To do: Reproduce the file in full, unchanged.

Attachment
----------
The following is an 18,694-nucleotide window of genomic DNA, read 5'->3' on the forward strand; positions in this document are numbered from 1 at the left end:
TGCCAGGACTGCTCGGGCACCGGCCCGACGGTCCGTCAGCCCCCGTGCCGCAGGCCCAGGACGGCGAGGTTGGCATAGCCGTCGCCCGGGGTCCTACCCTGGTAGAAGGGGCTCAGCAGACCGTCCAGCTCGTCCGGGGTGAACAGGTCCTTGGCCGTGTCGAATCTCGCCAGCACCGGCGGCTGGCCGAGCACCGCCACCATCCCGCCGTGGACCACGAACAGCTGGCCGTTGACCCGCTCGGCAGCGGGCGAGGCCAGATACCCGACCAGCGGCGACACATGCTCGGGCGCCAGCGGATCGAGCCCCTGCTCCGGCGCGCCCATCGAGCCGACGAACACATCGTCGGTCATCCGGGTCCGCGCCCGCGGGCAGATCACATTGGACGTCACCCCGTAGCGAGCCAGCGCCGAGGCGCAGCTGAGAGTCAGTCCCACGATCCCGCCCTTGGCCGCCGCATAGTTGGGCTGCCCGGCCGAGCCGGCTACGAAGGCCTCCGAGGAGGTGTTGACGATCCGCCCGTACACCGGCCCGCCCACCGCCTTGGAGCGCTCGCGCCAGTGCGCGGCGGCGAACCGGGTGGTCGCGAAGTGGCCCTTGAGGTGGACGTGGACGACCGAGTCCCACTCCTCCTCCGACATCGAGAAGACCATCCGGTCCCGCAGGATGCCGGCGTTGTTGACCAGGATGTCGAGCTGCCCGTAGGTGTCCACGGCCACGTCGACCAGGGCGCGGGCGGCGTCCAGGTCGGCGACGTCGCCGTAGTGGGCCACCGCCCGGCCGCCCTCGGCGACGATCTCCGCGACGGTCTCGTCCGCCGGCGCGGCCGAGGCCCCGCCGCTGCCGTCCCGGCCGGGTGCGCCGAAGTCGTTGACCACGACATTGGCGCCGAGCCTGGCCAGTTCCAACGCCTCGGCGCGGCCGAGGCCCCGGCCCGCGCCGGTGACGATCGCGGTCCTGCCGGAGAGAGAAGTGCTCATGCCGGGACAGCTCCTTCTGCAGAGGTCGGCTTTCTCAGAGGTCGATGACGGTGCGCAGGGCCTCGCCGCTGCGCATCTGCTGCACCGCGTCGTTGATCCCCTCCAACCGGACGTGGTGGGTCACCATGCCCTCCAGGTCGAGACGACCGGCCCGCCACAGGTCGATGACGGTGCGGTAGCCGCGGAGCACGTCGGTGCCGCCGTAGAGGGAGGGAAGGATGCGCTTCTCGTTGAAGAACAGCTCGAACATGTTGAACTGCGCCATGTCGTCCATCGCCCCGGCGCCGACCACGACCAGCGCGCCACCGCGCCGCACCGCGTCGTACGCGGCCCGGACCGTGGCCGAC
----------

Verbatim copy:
The following is an 18,694-nucleotide window of genomic DNA, read 5'->3' on the forward strand; positions in this document are numbered from 1 at the left end:
TGCCAGGACTGCTCGGGCACCGGCCCGACGGTCCGTCAGCCCCCGTGCCGCAGGCCCAGGACGGCGAGGTTGGCATAGCCGTCGCCCGGGGTCCTACCCTGGTAGAAGGGGCTCAGCAGACCGTCCAGCTCGTCCGGGGTGAACAGGTCCTTGGCCGTGTCGAATCTCGCCAGCACCGGCGGCTGGCCGAGCACCGCCACCATCCCGCCGTGGACCACGAACAGCTGGCCGTTGACCCGCTCGGCAGCGGGCGAGGCCAGATACCCGACCAGCGGCGACACATGCTCGGGCGCCAGCGGATCGAGCCCCTGCTCCGGCGCGCCCATCGAGCCGACGAACACATCGTCGGTCATCCGGGTCCGCGCCCGCGGGCAGATCACATTGGACGTCACCCCGTAGCGAGCCAGCGCCGAGGCGCAGCTGAGAGTCAGTCCCACGATCCCGCCCTTGGCCGCCGCATAGTTGGGCTGCCCGGCCGAGCCGGCTACGAAGGCCTCCGAGGAGGTGTTGACGATCCGCCCGTACACCGGCCCGCCCACCGCCTTGGAGCGCTCGCGCCAGTGCGCGGCGGCGAACCGGGTGGTCGCGAAGTGGCCCTTGAGGTGGACGTGGACGACCGAGTCCCACTCCTCCTCCGACATCGAGAAGACCATCCGGTCCCGCAGGATGCCGGCGTTGTTGACCAGGATGTCGAGCTGCCCGTAGGTGTCCACGGCCACGTCGACCAGGGCGCGGGCGGCGTCCAGGTCGGCGACGTCGCCGTAGTGGGCCACCGCCCGGCCGCCCTCGGCGACGATCTCCGCGACGGTCTCGTCCGCCGGCGCGGCCGAGGCCCCGCCGCTGCCGTCCCGGCCGGGTGCGCCGAAGTCGTTGACCACGACATTGGCGCCGAGCCTGGCCAGTTCCAACGCCTCGGCGCGGCCGAGGCCCCGGCCCGCGCCGGTGACGATCGCGGTCCTGCCGGAGAGAGAAGTGCTCATGCCGGGACAGCTCCTTCTGCAGAGGTCGGCTTTCTCAGAGGTCGATGACGGTGCGCAGGGCCTCGCCGCTGCGCATCTGCTGCACCGCGTCGTTGATCCCCTCCAACCGGACGTGGTGGGTCACCATGCCCTCCAGGTCGAGACGACCGGCCCGCCACAGGTCGATGACGGTGCGGTAGCCGCGGAGCACGTCGGTGCCGCCGTAGAGGGAGGGAAGGATGCGCTTCTCGTTGAAGAACAGCTCGAACATGTTGAACTGCGCCATGTCGTCCATCGCCCCGGCGCCGACCACGACCAGCGCGCCACCGCGCCGCACCGCGTCGTACGCGGCCCGGACCGTGGCCGAC